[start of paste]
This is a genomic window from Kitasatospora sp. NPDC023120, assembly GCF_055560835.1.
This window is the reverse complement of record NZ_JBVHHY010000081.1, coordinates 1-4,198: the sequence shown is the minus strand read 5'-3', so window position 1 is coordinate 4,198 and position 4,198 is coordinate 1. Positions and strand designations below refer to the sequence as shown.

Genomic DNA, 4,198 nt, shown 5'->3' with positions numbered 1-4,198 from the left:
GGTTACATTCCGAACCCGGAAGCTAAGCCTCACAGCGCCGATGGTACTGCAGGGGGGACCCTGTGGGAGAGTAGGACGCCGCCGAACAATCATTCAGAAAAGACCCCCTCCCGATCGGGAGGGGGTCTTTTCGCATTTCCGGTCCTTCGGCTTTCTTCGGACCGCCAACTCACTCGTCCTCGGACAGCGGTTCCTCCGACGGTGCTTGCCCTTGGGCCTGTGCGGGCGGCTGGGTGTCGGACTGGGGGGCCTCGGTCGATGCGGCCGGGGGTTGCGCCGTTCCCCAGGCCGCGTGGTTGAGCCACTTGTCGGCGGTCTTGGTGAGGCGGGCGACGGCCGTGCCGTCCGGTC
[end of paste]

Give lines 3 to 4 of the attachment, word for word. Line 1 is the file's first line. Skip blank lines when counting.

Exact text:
Genomic DNA, 4,198 nt, shown 5'->3' with positions numbered 1-4,198 from the left:
GGTTACATTCCGAACCCGGAAGCTAAGCCTCACAGCGCCGATGGTACTGCAGGGGGGACCCTGTGGGAGAGTAGGACGCCGCCGAACAATCATTCAGAAAAGACCCCCTCCCGATCGGGAGGGGGTCTTTTCGCATTTCCGGTCCTTCGGCTTTCTTCGGACCGCCAACTCACTCGTCCTCGGACAGCGGTTCCTCCGACGGTGCTTGCCCTTGGGCCTGTGCGGGCGGCTGGGTGTCGGACTGGGGGGCCTCGGTCGATGCGGCCGGGGGTTGCGCCGTTCCCCAGGCCGCGTGGTTGAGCCACTTGTCGGCGGTCTTGGTGAGGCGGGCGACGGCCGTGCCGTCCGGTC